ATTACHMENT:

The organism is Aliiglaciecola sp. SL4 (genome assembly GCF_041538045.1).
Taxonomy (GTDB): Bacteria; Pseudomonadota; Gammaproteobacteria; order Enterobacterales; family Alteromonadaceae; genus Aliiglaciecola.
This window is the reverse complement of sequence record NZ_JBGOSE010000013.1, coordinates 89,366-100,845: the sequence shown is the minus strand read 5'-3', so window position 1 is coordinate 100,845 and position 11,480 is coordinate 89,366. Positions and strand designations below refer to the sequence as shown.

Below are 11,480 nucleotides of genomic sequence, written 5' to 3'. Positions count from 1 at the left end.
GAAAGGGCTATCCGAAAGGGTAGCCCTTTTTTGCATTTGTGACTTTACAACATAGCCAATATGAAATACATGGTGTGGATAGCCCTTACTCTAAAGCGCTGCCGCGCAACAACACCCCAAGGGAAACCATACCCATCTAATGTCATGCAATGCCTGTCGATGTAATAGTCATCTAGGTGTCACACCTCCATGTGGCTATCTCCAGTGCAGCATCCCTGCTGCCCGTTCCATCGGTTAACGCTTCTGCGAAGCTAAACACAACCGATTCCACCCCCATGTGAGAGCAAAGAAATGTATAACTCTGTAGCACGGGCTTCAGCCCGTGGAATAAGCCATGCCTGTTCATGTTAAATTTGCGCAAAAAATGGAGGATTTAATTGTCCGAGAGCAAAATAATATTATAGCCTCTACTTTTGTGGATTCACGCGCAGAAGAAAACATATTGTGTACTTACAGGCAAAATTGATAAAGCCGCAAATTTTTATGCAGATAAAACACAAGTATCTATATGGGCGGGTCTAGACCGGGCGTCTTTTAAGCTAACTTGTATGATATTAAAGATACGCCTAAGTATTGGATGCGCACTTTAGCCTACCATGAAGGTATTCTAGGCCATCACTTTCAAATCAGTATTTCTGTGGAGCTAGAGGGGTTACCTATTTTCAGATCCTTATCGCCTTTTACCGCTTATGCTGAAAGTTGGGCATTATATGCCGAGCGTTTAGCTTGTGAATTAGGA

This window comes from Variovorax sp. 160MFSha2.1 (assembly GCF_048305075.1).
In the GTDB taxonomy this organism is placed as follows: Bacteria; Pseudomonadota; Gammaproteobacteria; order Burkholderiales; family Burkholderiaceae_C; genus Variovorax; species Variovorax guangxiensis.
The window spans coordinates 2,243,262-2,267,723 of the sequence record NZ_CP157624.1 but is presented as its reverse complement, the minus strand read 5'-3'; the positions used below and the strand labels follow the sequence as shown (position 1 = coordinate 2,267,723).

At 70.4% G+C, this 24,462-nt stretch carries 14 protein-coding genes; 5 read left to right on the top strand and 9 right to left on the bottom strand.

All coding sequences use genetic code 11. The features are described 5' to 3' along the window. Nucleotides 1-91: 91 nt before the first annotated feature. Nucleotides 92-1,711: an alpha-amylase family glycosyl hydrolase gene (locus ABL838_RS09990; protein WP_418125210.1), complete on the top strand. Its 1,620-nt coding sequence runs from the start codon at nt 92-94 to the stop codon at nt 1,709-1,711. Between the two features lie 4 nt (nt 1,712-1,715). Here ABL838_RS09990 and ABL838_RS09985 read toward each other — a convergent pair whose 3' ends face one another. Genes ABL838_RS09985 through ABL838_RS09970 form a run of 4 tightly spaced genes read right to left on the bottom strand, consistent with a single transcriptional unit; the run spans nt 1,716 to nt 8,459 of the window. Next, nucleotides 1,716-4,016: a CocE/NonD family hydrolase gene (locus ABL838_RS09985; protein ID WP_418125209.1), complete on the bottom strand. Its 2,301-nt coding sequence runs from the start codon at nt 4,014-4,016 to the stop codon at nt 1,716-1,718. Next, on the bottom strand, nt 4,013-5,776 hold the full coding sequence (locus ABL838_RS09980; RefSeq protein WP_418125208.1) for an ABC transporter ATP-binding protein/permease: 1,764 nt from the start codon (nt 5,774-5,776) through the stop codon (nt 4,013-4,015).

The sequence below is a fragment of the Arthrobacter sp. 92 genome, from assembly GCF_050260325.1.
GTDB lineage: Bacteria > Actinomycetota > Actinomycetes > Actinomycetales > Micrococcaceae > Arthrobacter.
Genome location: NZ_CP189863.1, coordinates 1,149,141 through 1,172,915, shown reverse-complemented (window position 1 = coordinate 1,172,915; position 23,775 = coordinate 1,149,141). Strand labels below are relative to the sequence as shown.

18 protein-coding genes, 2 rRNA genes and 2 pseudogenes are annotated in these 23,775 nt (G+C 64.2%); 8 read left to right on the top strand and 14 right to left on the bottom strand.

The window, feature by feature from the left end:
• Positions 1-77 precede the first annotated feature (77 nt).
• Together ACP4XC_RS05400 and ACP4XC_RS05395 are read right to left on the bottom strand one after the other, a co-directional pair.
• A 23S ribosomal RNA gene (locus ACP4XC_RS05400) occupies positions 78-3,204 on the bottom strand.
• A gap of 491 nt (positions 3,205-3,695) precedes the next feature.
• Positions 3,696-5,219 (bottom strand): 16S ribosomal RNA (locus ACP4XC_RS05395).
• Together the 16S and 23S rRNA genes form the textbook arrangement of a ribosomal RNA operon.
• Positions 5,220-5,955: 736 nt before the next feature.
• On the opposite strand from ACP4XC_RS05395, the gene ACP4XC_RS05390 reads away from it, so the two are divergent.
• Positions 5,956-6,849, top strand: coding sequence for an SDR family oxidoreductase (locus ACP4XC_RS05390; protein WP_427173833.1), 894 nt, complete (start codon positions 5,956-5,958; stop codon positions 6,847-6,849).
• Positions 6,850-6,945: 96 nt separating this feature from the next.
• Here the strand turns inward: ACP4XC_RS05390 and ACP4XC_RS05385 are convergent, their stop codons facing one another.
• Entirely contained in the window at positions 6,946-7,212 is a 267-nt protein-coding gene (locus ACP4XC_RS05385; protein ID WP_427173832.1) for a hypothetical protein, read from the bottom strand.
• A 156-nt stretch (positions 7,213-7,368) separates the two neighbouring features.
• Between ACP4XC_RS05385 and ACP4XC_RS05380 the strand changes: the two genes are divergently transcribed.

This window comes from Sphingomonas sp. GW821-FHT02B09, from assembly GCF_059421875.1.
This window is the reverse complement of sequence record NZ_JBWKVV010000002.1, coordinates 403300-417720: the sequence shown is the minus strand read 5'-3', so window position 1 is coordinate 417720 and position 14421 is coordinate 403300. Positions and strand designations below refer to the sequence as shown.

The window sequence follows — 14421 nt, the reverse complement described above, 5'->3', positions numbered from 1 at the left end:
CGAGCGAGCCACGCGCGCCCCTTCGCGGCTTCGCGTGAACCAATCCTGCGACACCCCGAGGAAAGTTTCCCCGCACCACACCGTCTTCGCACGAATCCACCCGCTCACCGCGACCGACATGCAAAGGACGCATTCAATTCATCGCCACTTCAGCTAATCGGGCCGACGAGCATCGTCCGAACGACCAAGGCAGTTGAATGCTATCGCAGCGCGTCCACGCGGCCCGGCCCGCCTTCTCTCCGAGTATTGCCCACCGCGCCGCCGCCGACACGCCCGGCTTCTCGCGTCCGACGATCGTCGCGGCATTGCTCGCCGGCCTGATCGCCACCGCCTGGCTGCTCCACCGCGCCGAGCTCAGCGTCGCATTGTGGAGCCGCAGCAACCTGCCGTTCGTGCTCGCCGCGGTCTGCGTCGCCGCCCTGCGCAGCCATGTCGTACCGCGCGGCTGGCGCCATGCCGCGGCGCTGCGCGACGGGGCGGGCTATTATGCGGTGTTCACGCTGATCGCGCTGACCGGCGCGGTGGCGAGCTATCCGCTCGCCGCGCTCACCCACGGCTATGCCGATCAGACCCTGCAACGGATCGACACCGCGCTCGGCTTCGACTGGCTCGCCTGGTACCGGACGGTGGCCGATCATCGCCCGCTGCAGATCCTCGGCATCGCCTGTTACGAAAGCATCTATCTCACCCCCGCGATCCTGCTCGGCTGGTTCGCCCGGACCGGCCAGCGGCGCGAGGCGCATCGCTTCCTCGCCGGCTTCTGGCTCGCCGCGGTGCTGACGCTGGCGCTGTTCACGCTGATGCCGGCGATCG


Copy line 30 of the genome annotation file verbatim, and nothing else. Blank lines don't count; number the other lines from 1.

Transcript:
This window comes from Sphingomonas sp. GW821-FHT02B09, from assembly GCF_059421875.1.